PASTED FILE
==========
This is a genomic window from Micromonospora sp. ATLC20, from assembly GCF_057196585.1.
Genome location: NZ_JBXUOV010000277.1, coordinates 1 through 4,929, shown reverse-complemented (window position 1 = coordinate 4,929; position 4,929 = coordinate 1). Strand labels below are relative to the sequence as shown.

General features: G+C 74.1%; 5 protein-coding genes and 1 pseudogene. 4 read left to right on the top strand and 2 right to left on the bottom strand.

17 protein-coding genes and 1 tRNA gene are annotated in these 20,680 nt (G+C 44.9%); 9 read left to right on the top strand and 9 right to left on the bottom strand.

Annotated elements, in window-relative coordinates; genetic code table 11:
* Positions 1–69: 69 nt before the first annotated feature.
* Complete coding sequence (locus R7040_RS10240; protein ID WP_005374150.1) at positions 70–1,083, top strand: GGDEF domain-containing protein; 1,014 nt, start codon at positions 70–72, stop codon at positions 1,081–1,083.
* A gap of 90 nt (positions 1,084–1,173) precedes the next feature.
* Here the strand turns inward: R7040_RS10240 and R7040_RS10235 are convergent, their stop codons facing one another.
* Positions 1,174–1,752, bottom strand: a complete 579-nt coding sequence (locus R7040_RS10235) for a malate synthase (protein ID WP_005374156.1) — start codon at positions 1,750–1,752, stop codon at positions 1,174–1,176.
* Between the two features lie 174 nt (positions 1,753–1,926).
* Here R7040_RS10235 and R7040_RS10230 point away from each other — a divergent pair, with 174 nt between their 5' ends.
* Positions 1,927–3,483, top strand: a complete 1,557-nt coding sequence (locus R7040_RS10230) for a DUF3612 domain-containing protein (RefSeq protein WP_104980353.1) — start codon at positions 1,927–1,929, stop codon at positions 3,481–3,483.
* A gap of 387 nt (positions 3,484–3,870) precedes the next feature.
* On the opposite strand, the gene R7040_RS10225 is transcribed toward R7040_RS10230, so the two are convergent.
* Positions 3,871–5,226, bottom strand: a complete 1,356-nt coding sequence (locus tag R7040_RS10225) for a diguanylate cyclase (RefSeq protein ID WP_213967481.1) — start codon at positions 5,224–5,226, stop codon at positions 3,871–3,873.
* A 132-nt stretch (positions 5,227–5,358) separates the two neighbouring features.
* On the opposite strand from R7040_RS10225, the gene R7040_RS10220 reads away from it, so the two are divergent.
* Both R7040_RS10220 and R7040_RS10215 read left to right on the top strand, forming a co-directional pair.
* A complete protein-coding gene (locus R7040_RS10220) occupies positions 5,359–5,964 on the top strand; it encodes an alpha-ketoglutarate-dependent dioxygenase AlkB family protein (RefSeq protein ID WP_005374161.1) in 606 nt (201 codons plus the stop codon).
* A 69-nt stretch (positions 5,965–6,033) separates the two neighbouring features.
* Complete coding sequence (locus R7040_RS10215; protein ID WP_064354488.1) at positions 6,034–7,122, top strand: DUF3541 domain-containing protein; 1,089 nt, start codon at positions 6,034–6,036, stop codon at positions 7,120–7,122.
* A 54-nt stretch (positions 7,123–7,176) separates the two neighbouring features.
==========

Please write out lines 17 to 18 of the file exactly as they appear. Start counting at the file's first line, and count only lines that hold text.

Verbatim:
* A 132-nt stretch (positions 5,227–5,358) separates the two neighbouring features.
* On the opposite strand from R7040_RS10225, the gene R7040_RS10220 reads away from it, so the two are divergent.